A New Series of Books for the Classroom from University of California Press
Each book in this pedagogically oriented series will provide a concise, targeted overview of criminology theories as applied to specific criminal justice-related subjects. The goal is to bring to life for students the relationships among theory, research, and policy. Applying different (and sometimes wildly divergent and conflicting) explanatory models to the same problem behavior highlights the similarities and differences among the theories, and allows linkages across explanatory levels and across time and geography.
Books in the series are designed to fit neatly alongside the major theory textbooks so that instructors may adopt one or more volumes as supplementary reading in criminology and criminological theory courses. In addition, each book’s topical focus makes it suitable as primary or supplementary reading in a range of standard and special-topics courses.
Each book will feature a consistent, easy-to-follow format and will animate theoretical concepts with real-life applications to issues of crime and deviance. Each book’s style will be approachable and accessible to undergraduates and will consist of no more than 70,000 words.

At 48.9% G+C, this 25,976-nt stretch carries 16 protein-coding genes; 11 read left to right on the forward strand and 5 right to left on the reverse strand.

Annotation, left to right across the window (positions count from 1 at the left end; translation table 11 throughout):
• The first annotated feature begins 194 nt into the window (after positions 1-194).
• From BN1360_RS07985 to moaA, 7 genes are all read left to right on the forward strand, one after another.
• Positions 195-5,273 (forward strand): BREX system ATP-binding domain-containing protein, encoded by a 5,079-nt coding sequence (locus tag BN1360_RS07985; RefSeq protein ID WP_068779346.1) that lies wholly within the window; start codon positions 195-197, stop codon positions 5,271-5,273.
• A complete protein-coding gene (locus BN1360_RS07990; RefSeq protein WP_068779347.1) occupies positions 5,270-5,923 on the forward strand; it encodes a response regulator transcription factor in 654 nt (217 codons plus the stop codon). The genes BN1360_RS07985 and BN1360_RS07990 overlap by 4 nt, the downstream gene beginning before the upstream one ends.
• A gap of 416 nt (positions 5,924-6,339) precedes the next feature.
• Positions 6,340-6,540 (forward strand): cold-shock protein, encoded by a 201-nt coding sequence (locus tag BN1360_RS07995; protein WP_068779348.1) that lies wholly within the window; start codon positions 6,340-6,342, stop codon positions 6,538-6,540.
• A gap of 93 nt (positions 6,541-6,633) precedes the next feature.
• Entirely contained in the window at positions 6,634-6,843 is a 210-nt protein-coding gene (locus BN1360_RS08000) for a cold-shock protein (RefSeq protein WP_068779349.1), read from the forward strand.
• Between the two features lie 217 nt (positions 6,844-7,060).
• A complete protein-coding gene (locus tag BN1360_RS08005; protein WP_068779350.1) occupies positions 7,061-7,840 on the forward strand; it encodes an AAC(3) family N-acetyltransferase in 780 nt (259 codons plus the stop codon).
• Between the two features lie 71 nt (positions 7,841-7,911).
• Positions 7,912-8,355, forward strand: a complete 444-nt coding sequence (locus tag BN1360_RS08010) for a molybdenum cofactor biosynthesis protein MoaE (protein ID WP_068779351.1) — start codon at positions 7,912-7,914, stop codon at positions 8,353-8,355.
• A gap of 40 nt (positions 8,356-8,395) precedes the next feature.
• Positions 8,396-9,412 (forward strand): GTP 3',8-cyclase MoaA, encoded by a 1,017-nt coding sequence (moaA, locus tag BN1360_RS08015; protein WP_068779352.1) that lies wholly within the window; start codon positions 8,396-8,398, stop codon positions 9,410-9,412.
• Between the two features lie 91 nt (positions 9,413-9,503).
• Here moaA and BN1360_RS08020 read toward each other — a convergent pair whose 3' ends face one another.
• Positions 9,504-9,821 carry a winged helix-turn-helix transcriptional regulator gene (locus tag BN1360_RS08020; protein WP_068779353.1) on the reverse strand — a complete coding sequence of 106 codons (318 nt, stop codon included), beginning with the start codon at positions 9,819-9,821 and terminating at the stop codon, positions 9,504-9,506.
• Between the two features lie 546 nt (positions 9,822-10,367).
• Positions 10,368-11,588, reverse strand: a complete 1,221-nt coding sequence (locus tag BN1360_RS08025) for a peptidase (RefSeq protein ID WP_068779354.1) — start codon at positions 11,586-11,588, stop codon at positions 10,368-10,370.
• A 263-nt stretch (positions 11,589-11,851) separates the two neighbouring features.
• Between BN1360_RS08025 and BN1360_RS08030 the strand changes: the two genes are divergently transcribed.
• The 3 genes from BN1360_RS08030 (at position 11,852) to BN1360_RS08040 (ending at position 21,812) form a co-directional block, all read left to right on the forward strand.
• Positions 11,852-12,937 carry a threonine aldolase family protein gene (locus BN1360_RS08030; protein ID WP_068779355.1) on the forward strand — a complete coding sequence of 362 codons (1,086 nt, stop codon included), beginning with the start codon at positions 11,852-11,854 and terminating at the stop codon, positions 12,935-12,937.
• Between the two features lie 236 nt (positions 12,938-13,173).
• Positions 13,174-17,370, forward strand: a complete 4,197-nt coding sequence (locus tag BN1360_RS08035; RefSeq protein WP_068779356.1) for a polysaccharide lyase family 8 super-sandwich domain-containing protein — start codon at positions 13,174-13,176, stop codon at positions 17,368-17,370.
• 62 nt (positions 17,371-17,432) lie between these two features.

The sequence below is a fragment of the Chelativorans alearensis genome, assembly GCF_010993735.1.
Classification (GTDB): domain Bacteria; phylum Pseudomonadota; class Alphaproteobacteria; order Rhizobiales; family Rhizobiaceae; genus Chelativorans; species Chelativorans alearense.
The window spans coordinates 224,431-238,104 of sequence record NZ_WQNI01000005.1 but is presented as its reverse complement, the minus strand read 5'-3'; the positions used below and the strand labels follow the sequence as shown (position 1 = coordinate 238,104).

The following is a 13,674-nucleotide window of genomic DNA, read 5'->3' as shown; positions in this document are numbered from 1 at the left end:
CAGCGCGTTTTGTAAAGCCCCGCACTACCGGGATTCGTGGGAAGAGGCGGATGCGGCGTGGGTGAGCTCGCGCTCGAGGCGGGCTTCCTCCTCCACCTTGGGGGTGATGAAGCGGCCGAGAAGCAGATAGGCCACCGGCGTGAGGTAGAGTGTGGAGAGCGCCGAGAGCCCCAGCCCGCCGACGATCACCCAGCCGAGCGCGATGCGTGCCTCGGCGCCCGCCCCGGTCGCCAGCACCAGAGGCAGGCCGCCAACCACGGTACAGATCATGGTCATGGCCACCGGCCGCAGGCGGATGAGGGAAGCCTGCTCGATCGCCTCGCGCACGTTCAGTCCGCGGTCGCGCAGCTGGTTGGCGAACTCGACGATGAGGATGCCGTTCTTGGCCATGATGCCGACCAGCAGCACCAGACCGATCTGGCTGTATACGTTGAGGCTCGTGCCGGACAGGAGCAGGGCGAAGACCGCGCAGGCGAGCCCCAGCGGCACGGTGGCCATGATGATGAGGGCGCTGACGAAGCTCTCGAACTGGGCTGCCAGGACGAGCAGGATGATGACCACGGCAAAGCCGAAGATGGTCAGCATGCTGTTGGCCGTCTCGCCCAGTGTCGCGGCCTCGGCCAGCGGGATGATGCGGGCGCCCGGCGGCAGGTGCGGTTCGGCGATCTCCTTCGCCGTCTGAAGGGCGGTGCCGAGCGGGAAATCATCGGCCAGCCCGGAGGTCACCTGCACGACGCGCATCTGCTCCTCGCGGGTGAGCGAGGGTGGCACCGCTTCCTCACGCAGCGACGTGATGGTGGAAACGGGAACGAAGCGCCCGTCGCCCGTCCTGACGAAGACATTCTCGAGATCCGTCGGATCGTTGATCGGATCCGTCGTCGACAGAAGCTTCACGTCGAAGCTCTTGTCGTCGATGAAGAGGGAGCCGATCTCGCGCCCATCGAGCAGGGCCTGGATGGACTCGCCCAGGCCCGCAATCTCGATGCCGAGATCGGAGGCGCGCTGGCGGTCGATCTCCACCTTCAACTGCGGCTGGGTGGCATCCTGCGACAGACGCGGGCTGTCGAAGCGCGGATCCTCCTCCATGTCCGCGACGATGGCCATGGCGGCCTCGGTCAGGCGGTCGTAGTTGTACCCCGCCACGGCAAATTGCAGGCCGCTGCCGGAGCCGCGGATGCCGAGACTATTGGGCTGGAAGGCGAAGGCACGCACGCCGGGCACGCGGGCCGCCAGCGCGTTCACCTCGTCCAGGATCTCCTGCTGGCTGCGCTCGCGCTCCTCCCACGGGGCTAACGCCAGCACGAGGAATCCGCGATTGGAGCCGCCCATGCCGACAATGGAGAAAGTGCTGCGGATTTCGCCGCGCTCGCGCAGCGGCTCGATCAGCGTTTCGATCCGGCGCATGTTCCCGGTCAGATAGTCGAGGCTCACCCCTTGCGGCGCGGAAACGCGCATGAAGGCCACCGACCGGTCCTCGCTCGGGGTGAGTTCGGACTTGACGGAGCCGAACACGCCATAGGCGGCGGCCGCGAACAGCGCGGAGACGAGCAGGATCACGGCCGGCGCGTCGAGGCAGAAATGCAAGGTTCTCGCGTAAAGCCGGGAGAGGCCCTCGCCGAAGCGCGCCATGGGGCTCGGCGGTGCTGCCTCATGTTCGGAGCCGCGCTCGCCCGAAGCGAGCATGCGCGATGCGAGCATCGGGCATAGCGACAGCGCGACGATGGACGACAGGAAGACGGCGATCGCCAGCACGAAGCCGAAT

Examples of proposed topics that Criminology Explains . . .
- Police use of force
- Substance abuse
- Racial & ethnic disparities
- White-collar crime
- Sexual violence
Read more of the Proposal Guidelines and Manuscript Template. And please contact the Series Editors with questions, a brief pitch or suggestion, or to submit a formal proposal following the format in the guidelines: Robert.Brooks@worcester.edu and email@example.com.
Series Advisory Board
- Robert Agnew, Emory University
- Leah Daigle, Georgia State University
- Jeff Ferrell, Texas Christian University
- George Higgins, University of Louisville
- Valerie Jenness, University of California, Irvine
- Cheryl Lero Jonson, Xavier University
- Dawn Rothe, Eastern Kentucky University
- Anthony Walsh, Boise State University